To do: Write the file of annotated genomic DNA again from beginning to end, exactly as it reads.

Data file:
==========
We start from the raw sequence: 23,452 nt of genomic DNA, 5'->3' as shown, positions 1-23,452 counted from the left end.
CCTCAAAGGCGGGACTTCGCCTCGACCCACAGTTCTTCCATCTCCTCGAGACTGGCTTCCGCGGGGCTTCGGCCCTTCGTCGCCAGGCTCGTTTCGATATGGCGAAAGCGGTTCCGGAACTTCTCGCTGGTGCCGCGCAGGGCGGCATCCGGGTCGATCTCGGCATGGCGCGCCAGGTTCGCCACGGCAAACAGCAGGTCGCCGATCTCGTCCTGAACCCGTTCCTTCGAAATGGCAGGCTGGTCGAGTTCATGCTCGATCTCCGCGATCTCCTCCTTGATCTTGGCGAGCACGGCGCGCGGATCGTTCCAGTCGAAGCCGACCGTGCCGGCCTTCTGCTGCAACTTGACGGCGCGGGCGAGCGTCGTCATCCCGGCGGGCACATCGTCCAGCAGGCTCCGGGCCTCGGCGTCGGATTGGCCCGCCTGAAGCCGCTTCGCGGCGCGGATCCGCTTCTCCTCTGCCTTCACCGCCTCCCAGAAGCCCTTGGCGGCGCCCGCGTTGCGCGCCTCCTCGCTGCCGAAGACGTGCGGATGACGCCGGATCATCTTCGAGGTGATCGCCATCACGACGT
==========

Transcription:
We start from the raw sequence: 23,452 nt of genomic DNA, 5'->3' as shown, positions 1-23,452 counted from the left end.
CCTCAAAGGCGGGACTTCGCCTCGACCCACAGTTCTTCCATCTCCTCGAGACTGGCTTCCGCGGGGCTTCGGCCCTTCGTCGCCAGGCTCGTTTCGATATGGCGAAAGCGGTTCCGGAACTTCTCGCTGGTGCCGCGCAGGGCGGCATCCGGGTCGATCTCGGCATGGCGCGCCAGGTTCGCCACGGCAAACAGCAGGTCGCCGATCTCGTCCTGAACCCGTTCCTTCGAAATGGCAGGCTGGTCGAGTTCATGCTCGATCTCCGCGATCTCCTCCTTGATCTTGGCGAGCACGGCGCGCGGATCGTTCCAGTCGAAGCCGACCGTGCCGGCCTTCTGCTGCAACTTGACGGCGCGGGCGAGCGTCGTCATCCCGGCGGGCACATCGTCCAGCAGGCTCCGGGCCTCGGCGTCGGATTGGCCCGCCTGAAGCCGCTTCGCGGCGCGGATCCGCTTCTCCTCTGCCTTCACCGCCTCCCAGAAGCCCTTGGCGGCGCCCGCGTTGCGCGCCTCCTCGCTGCCGAAGACGTGCGGATGACGCCGGATCATCTTCGAGGTGATCGCCATCACGACGT